DENVER — Have you voted yet, Colorado?
You have until 7 p.m. on Tuesday to return your mailed ballot or go vote in person if you'd like to participate in the 2022 primary to decide which candidates end up on the final ballot for November.
We've been answering some of your questions about voting since ballots were delivered.
Kellen from Jefferson County sent a photo of the Democratic primary ballot. It contained not a single contested race. That means every race had just one candidate. He sent a popular question shared by a voter in Highlands Ranch and Larimer County.
Kellen/Jefferson County: "What's the point?"
Roger/Douglas County: 'What is the reason for even sending this particular ballot out?"
Sandra/Larimer County: "If there isn’t more than one choice for an office on the primary ballot won’t that one person be the candidate regardless of how many primary votes they receive?"
We went to Democratic Jefferson County Clerk & Recorder George Stern.
"If there is a contested race in either of the major party, if either the Republicans or the Democrats have a contested race anywhere on that ballot, then I have to send ballots for all races in both of the major parties," said Stern. "If there were no contested races anywhere in the state of Colorado on anything, then correct, the primary is canceled. We move onto the general election."
Sandra/Larimer County: "Is there any point in completing and returning it?"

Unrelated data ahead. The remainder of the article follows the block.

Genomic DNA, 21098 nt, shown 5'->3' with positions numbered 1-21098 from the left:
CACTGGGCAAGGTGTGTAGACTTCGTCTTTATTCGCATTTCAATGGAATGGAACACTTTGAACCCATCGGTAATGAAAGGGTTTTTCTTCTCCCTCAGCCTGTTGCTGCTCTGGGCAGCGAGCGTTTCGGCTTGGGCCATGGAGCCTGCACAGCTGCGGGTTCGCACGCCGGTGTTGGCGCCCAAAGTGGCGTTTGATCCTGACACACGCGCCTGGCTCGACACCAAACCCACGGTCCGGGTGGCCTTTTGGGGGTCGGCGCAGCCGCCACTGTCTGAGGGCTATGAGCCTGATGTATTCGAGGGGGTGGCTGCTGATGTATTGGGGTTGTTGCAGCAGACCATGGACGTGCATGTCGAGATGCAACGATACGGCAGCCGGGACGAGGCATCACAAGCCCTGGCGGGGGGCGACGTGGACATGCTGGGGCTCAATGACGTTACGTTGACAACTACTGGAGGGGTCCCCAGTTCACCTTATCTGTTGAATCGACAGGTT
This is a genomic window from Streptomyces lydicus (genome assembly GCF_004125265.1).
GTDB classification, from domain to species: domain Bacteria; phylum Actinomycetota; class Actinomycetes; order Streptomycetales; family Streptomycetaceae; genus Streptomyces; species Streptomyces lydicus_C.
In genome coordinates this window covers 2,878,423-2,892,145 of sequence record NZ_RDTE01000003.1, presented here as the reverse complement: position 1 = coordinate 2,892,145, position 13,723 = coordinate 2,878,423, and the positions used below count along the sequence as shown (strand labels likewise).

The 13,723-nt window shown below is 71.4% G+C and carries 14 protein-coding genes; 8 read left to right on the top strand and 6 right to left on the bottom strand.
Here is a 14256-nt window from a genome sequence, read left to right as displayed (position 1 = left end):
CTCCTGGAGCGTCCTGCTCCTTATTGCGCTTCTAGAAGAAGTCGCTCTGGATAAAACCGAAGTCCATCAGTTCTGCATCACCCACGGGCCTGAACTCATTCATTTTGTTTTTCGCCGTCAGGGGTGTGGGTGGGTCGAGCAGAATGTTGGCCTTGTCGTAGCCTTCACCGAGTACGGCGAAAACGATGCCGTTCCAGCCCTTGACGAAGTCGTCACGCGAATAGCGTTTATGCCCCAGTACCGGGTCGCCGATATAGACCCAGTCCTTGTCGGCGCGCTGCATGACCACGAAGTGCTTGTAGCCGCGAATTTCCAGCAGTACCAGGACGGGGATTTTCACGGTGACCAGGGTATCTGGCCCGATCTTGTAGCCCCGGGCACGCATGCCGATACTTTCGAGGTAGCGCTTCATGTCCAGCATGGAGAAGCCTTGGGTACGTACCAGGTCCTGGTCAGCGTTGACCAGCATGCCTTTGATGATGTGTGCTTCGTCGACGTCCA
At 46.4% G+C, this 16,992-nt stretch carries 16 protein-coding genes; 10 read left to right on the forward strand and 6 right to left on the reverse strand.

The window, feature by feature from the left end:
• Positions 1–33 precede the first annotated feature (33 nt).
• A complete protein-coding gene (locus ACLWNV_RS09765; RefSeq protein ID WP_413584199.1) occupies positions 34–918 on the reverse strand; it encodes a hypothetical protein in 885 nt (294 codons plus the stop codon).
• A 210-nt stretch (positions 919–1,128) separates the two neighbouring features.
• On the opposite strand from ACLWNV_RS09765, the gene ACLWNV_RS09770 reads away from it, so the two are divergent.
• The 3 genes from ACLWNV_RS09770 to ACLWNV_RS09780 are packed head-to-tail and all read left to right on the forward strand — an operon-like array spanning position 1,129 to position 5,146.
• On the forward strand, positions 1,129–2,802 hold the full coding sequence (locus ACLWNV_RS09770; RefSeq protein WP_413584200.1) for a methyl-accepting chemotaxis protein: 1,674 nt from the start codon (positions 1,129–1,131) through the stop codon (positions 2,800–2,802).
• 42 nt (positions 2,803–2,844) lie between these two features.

Marcie/Adams County: "What, if anything, does it mean if I don't fill in the circle?"
"You're developing the pattern, the habit," said Stern.
If you like getting credit for voting every year, sending back a blank ballot gives you credit for voting. Voting for some races, but not all is also OK. Not voting in a race is called an "undervote."
Stern explains more practical reasons for voting regardless of the competition on the ballot.
"Mail it back. It also, practically, gives us your most recent signature, so we're comparing your signature in November with the even more recent signature on file," said Stern. "It lets us know that your information is up to date, that you are, indeed, still living at that home because you voted from that home and signed a ballot from that home."
Several unaffiliated voters have reached out with Arthur's question about wanting to vote in multiple races on both ballots. Most of the more than 1.6 million unaffiliated voters in Colorado receive both the Democratic and Republican primary ballots.
There are 42,000 unaffiliated voters who have requested to only receive the Democratic primary ballot. There are 26,000 unaffiliated voters who have requested to only receive the Republican primary ballot.
Arthur: "What if you want to vote for someone on either side? Seems like they are forcing you to vote for one party only. You can't pick people from either party."
He is right. The state legislature decided that after voters in 2016 approved that unaffiliated voters could participate in primary elections. You can only return one.
"If you return both, we are required, state law, to discard both. We can't assume your intent. We can't look at which one we pulled out first and said, 'oh, he must have wanted to vote in this one because he filled out more races in this one than the other one,'" said Stern.